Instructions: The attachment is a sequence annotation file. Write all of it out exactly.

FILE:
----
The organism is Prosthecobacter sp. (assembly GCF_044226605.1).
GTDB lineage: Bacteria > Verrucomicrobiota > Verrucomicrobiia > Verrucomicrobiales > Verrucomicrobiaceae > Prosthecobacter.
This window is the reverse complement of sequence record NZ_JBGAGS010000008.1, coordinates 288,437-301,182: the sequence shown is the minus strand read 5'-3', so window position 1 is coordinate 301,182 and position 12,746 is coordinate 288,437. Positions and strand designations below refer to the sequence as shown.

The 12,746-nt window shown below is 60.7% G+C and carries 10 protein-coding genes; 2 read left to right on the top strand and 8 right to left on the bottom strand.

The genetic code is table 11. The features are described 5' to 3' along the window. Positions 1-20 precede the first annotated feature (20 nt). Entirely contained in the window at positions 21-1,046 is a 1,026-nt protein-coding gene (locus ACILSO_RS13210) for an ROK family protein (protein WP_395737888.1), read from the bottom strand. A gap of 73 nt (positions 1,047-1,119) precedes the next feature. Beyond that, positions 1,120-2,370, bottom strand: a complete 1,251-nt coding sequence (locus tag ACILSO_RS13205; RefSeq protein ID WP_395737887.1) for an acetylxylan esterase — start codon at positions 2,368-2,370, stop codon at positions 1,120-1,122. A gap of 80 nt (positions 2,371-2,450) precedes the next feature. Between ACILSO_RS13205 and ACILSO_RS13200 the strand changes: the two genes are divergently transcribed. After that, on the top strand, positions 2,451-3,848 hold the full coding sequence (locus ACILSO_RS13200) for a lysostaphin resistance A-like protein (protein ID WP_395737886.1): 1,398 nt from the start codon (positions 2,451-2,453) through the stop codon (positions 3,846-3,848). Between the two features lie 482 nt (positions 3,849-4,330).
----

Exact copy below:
The organism is Prosthecobacter sp. (assembly GCF_044226605.1).
GTDB lineage: Bacteria > Verrucomicrobiota > Verrucomicrobiia > Verrucomicrobiales > Verrucomicrobiaceae > Prosthecobacter.
This window is the reverse complement of sequence record NZ_JBGAGS010000008.1, coordinates 288,437-301,182: the sequence shown is the minus strand read 5'-3', so window position 1 is coordinate 301,182 and position 12,746 is coordinate 288,437. Positions and strand designations below refer to the sequence as shown.

The 12,746-nt window shown below is 60.7% G+C and carries 10 protein-coding genes; 2 read left to right on the top strand and 8 right to left on the bottom strand.

The genetic code is table 11. The features are described 5' to 3' along the window. Positions 1-20 precede the first annotated feature (20 nt). Entirely contained in the window at positions 21-1,046 is a 1,026-nt protein-coding gene (locus ACILSO_RS13210) for an ROK family protein (protein WP_395737888.1), read from the bottom strand. A gap of 73 nt (positions 1,047-1,119) precedes the next feature. Beyond that, positions 1,120-2,370, bottom strand: a complete 1,251-nt coding sequence (locus tag ACILSO_RS13205; RefSeq protein ID WP_395737887.1) for an acetylxylan esterase — start codon at positions 2,368-2,370, stop codon at positions 1,120-1,122. A gap of 80 nt (positions 2,371-2,450) precedes the next feature. Between ACILSO_RS13205 and ACILSO_RS13200 the strand changes: the two genes are divergently transcribed. After that, on the top strand, positions 2,451-3,848 hold the full coding sequence (locus ACILSO_RS13200) for a lysostaphin resistance A-like protein (protein ID WP_395737886.1): 1,398 nt from the start codon (positions 2,451-2,453) through the stop codon (positions 3,846-3,848). Between the two features lie 482 nt (positions 3,849-4,330).